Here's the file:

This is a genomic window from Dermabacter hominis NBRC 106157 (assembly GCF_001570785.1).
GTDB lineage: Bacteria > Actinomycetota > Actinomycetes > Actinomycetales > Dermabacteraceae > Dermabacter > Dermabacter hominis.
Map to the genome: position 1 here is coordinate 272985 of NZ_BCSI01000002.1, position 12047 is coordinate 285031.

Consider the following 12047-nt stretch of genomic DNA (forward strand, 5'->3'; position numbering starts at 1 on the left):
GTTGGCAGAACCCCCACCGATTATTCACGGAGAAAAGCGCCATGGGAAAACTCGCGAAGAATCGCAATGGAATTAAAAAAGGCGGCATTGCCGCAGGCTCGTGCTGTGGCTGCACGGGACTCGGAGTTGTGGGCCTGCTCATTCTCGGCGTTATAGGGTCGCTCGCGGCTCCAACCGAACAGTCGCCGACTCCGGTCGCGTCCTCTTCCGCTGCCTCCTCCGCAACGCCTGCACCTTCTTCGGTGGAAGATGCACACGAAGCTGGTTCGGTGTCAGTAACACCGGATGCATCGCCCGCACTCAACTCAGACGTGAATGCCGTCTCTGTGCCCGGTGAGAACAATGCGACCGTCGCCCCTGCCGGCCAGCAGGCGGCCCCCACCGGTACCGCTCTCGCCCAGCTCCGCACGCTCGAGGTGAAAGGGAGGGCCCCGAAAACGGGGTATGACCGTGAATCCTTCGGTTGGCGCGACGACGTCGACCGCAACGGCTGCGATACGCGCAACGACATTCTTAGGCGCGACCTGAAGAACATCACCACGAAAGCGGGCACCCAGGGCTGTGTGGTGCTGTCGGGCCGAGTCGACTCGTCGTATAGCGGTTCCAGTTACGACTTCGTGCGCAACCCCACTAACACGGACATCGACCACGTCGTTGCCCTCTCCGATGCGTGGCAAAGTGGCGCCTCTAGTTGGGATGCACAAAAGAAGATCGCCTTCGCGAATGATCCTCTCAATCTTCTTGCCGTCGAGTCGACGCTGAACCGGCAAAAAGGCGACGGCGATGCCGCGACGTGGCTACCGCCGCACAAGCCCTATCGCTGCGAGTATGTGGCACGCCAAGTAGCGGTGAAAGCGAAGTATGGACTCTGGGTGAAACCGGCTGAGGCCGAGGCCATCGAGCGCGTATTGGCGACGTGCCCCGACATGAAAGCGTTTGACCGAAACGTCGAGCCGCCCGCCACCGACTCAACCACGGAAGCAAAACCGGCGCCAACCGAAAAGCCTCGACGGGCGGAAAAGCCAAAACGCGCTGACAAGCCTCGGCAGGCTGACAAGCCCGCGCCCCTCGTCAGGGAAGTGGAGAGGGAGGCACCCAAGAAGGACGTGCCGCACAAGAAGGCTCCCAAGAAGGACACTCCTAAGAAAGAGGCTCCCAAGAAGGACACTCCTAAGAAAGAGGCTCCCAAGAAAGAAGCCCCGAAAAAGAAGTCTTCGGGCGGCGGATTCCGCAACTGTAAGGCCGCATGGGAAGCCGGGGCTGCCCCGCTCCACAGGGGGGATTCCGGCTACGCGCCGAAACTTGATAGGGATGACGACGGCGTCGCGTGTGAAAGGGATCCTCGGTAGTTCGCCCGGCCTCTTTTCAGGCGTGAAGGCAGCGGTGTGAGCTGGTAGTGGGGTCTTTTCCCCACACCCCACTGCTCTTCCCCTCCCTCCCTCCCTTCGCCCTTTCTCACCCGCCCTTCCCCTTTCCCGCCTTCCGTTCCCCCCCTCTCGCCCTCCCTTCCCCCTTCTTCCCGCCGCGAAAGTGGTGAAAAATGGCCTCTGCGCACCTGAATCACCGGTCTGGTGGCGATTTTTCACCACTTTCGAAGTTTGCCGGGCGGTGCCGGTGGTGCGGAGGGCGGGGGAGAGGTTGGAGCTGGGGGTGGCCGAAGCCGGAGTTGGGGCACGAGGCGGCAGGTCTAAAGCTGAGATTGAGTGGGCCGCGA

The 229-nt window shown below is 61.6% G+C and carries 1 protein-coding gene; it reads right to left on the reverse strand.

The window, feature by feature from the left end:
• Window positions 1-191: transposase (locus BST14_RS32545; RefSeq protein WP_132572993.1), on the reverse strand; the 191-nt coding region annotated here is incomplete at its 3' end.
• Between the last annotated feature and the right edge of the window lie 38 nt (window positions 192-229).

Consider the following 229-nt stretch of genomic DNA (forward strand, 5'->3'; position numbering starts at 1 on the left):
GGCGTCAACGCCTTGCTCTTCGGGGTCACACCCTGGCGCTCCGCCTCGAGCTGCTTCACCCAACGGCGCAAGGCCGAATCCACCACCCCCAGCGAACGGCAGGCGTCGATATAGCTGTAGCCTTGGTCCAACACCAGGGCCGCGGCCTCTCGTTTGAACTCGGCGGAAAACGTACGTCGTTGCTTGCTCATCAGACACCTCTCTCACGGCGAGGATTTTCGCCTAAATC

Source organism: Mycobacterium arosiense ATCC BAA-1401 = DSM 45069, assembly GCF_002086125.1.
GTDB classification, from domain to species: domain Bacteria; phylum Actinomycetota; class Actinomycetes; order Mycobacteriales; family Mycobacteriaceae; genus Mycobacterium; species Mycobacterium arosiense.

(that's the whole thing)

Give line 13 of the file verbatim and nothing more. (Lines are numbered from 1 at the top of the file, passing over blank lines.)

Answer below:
GTDB classification, from domain to species: domain Bacteria; phylum Actinomycetota; class Actinomycetes; order Mycobacteriales; family Mycobacteriaceae; genus Mycobacterium; species Mycobacterium arosiense.